In Creighton Connections, we speak with students, faculty, staff, alumni and friends about their experiences in the face of a changing world.
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Patrick Fenner, senior
Patrick Fenner is a senior graduating on May 16 with a degree in theology and secondary education. Currently working as a student teacher at Roncalli Catholic, Patrick will continue his studies this summer with plans of becoming a Jesuit.
So this semester. How about this semester?
It’s been very different, to say the least.
I’m from Omaha, so I’m hanging out here. I’m back with my parents and siblings. It’s been good. It’s interesting to see where everybody is at.
What’s your final bit of coursework been like?
It’s been interesting. The coursework has all been pretty much the same. You do miss out on that kind of personal connection you make with the people in the different classes, as well as the discussion that forms around being together and having the ability to see different points of view.
You can’t replace that discussion that comes about naturally. It’s challenging, especially, with theology and philosophy. It’s tricky. It doesn’t quite feel the same when you’re video conferencing.
What do you miss most about being on campus?
I miss having those happenstance interactions where you run into somebody you haven’t talked to in a while and strike up a conversation about whatever.
Now, you’re talking to the same people every day, just being at home, and there’s not that kind of changeup, that energy that comes from being on campus.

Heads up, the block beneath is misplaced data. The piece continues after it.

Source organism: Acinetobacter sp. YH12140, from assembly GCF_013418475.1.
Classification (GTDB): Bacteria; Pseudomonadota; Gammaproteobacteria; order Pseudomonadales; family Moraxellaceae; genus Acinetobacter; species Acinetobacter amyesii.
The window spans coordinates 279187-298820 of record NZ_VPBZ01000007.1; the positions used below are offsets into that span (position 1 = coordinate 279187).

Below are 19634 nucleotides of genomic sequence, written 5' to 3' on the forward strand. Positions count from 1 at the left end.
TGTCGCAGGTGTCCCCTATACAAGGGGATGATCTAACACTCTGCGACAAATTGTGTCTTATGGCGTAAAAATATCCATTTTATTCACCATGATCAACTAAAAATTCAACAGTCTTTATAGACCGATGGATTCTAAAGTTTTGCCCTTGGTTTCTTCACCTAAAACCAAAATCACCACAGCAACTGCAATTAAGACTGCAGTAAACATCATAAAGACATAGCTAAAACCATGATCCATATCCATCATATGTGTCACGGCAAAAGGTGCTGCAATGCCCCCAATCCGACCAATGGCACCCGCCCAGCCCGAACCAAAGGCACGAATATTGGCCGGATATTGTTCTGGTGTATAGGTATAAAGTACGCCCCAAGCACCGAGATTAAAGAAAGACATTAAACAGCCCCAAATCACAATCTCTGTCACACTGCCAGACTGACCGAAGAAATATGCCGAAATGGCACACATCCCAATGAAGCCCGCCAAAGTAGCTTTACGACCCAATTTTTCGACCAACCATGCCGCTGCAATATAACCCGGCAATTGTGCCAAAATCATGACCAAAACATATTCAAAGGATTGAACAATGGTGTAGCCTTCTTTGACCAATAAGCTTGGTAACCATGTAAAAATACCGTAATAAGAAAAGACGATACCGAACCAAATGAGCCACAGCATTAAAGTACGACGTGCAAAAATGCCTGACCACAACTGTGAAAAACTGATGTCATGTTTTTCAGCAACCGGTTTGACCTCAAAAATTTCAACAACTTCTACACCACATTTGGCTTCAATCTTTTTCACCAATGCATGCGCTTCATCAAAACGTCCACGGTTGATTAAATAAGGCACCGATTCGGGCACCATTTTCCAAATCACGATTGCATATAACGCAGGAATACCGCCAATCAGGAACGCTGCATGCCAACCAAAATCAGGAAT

Not being able to walk in person at commencement stinks, no question. But, I don’t know if this is positive, but your class of 2020, whether high school or college, you’re a historic class. You guys will forever be known as the class that didn’t get to walk. You’re a part of this generation-defining moment. I’m not sure that’s any consolation but …
Being able to gain that kind of perspective on how unique our situation is, it doesn’t make it better, but it does make it easier to deal with. It’s something I’ll never forget, not being able to walk at graduation.
It’s an odd way to end a semester and a college career. But it also lends itself to appreciating even more the time we did have on campus. Just all the things you take for granted every day are now gone and over.
You plan to continue your studies to become a Jesuit. Was that something you knew you wanted to do when you first came to Creighton?
It was something I had considered, but I wasn’t sure. My family has a long history with Creighton and Jesuit education. My grandfather graduated from Creighton. My mom graduated from Creighton. My brother goes to Chicago Loyola, and my cousin goes to Fordham.
So you knew what Jesuit education was. What about your Creighton education has been of great value to you personally?
The really important thing that Jesuit education does well is emphasized in cura personalis. That value is the lifeblood of Creighton and any other Jesuit university or school. The care that people build for each other.
I chose Creighton because of the Jesuit values and Jesuit education perspective, but also the atmosphere, which was very different than what I’d experienced on other campus tours and from what I had heard of other people’s experiences in college.
It stuck out to me, the way people interacted on the mall or the way they connected with each other in Skutt, the conversation and the obvious connectedness of everyone.